Moribana slanting style: This is a more gentle-looking arrangement than the upright style, often featuring branches that look best when placed in a slanted arrangement.

Nageire upright style: This is a very simple arrangement, often with only a single flower. The arrangement is placed upright in a tall, narrow-mouthed container. Nageire literally means "tossed in".

Nageire slanted style: Like the moribana slanting style, this is a gentler arrangement than the upright style. It is looser than the moribana equivalent, and is considered ideal for ikebana neophytes.

Nageire cascading style: The main stem hangs lower than the rim of the vase, and is often flexible to create nice lines. This is balanced with flowers in the main body of the design.

Guess which one I'm making.

I picked stems or branches of the following: bleeding heart, rose, Japanese tree peony, chives, mallow, perennial cornflower, lily of the valley, phlox and grapevine. I didn't really know what I'd need from all of that, but I thought it was better to have too much than too little. I was particularly interested in finding a curved woody branch that might serve as a trunk.

Next I tried to find suitable containers. I have far too many vases, but I more or less knew I'd need something relatively tall and narrow for the nageire cascading style I was going to attempt.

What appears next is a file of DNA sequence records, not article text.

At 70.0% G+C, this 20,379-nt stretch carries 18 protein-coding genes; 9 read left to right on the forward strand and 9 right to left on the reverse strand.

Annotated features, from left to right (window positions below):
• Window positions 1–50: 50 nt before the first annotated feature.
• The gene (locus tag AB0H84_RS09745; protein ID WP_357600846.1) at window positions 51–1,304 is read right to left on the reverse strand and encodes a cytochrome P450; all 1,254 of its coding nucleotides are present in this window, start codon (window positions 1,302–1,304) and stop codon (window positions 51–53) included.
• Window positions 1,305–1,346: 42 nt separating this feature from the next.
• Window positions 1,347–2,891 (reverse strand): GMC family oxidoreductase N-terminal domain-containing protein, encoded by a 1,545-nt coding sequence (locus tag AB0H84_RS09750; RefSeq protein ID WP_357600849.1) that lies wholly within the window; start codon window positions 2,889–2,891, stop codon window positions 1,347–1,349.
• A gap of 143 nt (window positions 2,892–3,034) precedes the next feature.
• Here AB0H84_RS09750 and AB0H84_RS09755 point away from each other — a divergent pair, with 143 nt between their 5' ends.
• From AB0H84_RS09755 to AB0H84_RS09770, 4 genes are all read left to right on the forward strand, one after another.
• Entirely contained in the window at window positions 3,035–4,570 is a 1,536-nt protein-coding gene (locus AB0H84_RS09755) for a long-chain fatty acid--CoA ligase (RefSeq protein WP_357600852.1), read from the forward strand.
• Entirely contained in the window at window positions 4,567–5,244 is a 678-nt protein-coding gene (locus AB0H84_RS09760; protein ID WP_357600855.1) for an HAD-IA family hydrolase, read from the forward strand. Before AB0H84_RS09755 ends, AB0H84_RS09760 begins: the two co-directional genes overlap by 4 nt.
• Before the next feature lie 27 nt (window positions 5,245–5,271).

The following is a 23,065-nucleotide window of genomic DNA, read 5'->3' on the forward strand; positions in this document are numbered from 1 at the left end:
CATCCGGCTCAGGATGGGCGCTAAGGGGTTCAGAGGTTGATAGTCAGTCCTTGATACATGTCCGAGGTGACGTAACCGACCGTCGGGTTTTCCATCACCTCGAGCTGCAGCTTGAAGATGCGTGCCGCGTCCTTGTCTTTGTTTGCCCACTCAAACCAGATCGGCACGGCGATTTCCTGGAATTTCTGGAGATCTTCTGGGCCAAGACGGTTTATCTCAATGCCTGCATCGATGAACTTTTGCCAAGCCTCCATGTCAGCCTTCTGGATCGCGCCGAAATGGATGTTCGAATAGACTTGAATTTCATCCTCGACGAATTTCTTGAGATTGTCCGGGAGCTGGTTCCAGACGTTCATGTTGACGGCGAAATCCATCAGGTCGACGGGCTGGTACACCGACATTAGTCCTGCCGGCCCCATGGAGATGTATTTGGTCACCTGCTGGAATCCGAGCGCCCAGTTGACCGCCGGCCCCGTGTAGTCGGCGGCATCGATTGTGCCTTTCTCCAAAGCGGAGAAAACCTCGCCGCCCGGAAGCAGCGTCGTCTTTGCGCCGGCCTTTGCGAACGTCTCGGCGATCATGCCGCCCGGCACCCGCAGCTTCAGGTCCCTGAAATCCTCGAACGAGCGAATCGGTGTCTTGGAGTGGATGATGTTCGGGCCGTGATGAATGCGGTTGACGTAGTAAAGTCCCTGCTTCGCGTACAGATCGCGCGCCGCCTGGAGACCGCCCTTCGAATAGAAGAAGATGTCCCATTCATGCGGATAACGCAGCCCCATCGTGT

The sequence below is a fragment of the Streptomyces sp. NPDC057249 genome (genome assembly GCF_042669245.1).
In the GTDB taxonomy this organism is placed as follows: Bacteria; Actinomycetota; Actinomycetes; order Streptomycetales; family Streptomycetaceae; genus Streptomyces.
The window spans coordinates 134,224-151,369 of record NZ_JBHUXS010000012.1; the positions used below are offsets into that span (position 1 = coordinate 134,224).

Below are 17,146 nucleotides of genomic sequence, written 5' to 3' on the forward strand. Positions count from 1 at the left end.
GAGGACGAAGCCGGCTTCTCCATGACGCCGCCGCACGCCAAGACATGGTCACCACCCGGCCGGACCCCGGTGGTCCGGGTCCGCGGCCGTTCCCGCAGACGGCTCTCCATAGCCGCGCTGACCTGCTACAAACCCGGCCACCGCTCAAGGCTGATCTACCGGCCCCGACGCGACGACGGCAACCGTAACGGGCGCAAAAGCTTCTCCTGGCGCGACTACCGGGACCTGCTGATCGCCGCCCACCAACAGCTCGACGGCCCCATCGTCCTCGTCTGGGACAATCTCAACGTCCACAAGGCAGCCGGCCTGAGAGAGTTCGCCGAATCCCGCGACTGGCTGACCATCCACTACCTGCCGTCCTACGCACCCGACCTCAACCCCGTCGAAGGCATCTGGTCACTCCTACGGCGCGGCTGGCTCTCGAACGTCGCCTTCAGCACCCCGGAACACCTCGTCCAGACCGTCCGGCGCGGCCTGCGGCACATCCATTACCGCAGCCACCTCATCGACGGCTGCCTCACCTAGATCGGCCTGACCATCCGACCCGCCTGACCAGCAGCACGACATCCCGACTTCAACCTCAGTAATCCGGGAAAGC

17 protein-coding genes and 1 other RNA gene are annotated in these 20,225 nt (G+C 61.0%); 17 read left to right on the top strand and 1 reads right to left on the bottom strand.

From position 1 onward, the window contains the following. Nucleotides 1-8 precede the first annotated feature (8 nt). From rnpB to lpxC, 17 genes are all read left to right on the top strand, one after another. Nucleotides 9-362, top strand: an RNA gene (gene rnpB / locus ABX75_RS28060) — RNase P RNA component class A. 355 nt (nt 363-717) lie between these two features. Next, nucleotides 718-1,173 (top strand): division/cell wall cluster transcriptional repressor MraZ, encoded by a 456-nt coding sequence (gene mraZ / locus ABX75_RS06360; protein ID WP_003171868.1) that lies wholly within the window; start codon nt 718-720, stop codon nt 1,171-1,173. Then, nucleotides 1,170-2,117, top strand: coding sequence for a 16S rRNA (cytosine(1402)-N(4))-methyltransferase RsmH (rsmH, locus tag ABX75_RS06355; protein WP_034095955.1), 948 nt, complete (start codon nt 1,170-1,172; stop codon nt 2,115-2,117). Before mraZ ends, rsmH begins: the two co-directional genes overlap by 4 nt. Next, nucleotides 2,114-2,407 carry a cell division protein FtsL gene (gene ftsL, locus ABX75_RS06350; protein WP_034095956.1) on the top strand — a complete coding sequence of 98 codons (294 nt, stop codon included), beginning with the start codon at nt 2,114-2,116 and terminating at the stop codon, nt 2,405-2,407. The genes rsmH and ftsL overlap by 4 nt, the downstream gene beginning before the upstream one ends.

Because I've never tried ikebana before, my first attempts involved far too much greenery and far too many stems and branches. I was essentially trying to make a picture of an elephant with flowers and leaves, and it looked ridiculous. If you can see an elephant in the photograph below, you're doing better than I. And this was one of my more restrained efforts.

I fiddled with various vases, branches, stems, flowers and leaves for about 45 minutes before I realized the obvious: in ikebana, less is more. So I started over.

This time, I began with a single twig from a rosebush. It was too long when I started, so I trimmed it in increments until I liked the curve well enough. I would have liked a bit more curve and droop to the stem, but there were other qualities in the branch that I liked, so I stuck with this.

Next, I added a stem with a seed pod from a Japanese tree peony. I liked this because it functioned partly as an eye, and partly as a visual anchor for the arrangement.

I decided that this would be it for the head and trunk, so I now concentrated on the ear. For the ear, I wanted something floral, but not too dense or overwhelming, so I started with a few sprigs of lily of the valley.